JEFFERSON CITY — Missouri politicians say they sprinted toward the front in the national race to crack down on illegal immigration, but the front-runners still have a comfortable lead.
Missouri’s legislation includes mandates for employers and police and penalties for illegal immigrants and cities that don’t cooperate with federal immigration authorities.
The bill has a lot of stuff. But like students who adjusted their fonts to make a report seem longer, Missouri lawmakers made the bill appear to be tougher than it really is. They added less controversial provisions while pulling back and essentially splitting the difference when they ran into opposition to regulating and punishing employers.
And it’s a willingness to make businesses use E-Verify to check the immigration status of workers and to punish employers caught hiring illegal immigrants that separates significant legislation from what one think-tank executive called “political posturing.”
The E-Verify system uses federal databases to determine whether someone is allowed to work in the U.S,, but misspelled names and last names entered as middle names and outdated information have led to mistakes in determining whether a worker can be hired.
The system also is supposed to be used immediately after someone has been hired and not to screen job applicants or check existing employees.
Gov. Matt Blunt, who threatened lawmakers with an election-year special session if they didn’t pass serious immigration legislation, told reporters immediately after the legislative session ended last month that he’s satisfied with their bill.
“It will place Missouri at the forefront of the nation in good statutes that allow us to curb illegal immigration,” Blunt said. “We will be in a handful of states really leading this effort because of Washington’s failure to act.”
Missouri is more within a pack of runners, clumped behind a few leaders doing the most, but also well ahead of the stragglers.
Mark Krikorian, the executive director of a Washington-based immigration think-tank, likened Missouri to being part of a “second wave” of states picking up on others’ lead.
“The bill puts Missouri firmly in the mainstream in the states tightening their rules, though not necessarily on the forefront,” said Krikorian, of the Center for Immigration Studies.
But still well behind Arizona, which has a law requiring that every employer in the state use E-Verify. Gov. Janet Napolitano has touted Arizona’s law as creating a “business death penalty” because employers caught knowingly hiring illegal immigrants face a permanent license suspension the second time.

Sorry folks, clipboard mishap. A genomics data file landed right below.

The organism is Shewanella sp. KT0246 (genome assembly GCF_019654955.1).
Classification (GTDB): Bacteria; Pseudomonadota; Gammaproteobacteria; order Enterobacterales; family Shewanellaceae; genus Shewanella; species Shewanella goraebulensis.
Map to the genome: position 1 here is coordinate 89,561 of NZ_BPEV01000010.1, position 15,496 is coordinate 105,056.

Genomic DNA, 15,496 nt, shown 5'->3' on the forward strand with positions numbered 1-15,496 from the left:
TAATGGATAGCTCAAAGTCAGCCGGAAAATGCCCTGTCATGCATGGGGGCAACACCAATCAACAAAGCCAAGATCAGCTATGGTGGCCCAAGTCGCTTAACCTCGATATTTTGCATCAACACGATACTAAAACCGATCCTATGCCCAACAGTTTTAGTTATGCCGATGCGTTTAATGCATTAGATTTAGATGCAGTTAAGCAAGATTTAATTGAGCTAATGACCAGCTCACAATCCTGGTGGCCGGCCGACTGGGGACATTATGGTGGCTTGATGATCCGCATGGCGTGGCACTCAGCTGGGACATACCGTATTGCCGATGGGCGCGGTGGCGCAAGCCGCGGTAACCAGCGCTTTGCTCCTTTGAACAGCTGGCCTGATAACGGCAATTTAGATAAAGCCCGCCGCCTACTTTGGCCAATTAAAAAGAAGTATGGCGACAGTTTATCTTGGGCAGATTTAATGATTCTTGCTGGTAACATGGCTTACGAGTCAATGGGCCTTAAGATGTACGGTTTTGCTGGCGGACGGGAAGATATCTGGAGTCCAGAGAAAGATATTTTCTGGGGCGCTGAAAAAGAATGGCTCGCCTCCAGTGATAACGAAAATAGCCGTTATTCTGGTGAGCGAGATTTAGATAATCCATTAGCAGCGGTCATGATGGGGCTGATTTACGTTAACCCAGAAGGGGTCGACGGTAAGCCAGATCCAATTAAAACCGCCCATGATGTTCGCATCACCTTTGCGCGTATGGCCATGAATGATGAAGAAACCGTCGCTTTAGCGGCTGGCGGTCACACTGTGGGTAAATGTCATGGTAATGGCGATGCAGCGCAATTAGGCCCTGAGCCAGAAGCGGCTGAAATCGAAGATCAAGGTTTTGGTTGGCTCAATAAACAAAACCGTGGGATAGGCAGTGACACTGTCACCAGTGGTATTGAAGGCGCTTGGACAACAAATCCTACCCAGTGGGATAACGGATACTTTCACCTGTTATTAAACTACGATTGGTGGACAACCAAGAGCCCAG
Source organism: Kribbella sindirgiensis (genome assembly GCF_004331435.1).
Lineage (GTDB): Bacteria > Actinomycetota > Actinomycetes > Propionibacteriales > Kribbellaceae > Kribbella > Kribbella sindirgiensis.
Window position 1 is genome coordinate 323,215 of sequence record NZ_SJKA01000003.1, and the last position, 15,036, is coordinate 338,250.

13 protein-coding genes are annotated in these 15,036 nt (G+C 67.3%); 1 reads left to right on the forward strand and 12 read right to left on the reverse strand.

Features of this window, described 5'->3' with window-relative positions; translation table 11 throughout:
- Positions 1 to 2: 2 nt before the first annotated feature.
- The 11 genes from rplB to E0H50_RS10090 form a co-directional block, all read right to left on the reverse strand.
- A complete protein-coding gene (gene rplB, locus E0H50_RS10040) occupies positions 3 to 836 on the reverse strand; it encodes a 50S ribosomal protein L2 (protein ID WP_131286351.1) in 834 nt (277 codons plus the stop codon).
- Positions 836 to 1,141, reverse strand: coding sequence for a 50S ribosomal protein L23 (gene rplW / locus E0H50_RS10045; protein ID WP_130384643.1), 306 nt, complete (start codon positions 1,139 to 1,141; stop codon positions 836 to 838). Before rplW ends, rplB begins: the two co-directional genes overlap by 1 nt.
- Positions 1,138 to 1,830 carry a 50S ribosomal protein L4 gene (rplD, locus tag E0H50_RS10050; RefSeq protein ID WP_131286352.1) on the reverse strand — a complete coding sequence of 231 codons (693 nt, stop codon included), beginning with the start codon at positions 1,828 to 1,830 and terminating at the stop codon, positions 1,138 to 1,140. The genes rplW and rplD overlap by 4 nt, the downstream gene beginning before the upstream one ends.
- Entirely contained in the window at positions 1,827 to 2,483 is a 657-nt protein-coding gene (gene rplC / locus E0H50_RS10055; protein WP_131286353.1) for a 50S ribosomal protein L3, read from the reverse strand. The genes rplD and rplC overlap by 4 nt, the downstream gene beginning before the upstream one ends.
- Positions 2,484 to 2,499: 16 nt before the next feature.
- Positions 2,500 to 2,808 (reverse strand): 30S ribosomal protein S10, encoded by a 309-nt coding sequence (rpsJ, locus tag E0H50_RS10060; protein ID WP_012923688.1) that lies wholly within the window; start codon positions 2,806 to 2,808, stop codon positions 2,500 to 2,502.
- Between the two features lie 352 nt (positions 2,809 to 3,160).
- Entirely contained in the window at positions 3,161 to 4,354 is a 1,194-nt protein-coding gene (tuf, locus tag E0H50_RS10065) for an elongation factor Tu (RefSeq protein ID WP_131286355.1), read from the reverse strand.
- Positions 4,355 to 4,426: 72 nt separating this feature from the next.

It only takes an anonymous complaint before Arizona prosecutors can begin investigating whether a business is employing illegal immigrants.
Under Missouri’s bill, a business would lose its license the third time it is caught knowingly hiring illegal immigrants. But only public employers, companies with a government contract worth at least $5,000 and employers who have hired an illegal immigrant unknowingly would be required to use E-Verify.
The Missouri attorney general could investigate allegations that an employer has hired illegal immigrants after a signed, written complaint was made under the risk of perjury.
“It’s now reached a stage where employers are saying that: ‘We know you want to punish us for hiring illegal immigrants, but do you really want to kill us?”’ said Muzaffar Chishti, the director of the Migration Policy Institute’s office at the New York University School of Law.
Chishti, who is studying states’ immigration legislation this year, said that Missouri lawmakers decided to make employers feel pain for hiring illegal immigrants but not leave them awaiting an Arizona-style execution.
“Everyone is now competing to say theirs is the toughest in the nation — it’s the new badge of honor that states are trying to claim,” he said. “But it’s clearly not the toughest in the nation. The toughest in terms of its reach is definitely the Arizona bill.”
About a dozen states require some employers use E-Verify, with Arizona and Mississippi going the furthest in mandating it for all employers. And at least one state, Illinois, has gone the opposite direction by limiting how E-Verify can be used until database errors can be corrected.
That leaves Missouri’s legislation, which is awaiting Blunt’s signature, in the middle. And there are some advantages to staying with the pack.
Like runners setting their pace to those surrounding them, Missouri is blending in while Arizona is ending up in court. Arizona business groups and immigrant rights groups have filed lawsuits challenging the constitutionality of that state’s law.
“If I were a Missouri lawmaker I might say let them pay the court costs, and in the meantime, require it for public employers and state contractors,” Krikorian said. “It’s the easiest thing to do that is also meaningful.”